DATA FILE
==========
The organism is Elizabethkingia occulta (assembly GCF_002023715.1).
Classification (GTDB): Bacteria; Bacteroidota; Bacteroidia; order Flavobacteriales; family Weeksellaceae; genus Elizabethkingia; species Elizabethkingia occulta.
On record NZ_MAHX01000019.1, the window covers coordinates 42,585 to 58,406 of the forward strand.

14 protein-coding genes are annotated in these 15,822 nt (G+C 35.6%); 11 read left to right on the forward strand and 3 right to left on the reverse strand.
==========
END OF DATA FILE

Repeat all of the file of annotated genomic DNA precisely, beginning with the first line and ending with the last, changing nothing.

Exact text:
The organism is Elizabethkingia occulta (assembly GCF_002023715.1).
Classification (GTDB): Bacteria; Bacteroidota; Bacteroidia; order Flavobacteriales; family Weeksellaceae; genus Elizabethkingia; species Elizabethkingia occulta.
On record NZ_MAHX01000019.1, the window covers coordinates 42,585 to 58,406 of the forward strand.

14 protein-coding genes are annotated in these 15,822 nt (G+C 35.6%); 11 read left to right on the forward strand and 3 right to left on the reverse strand.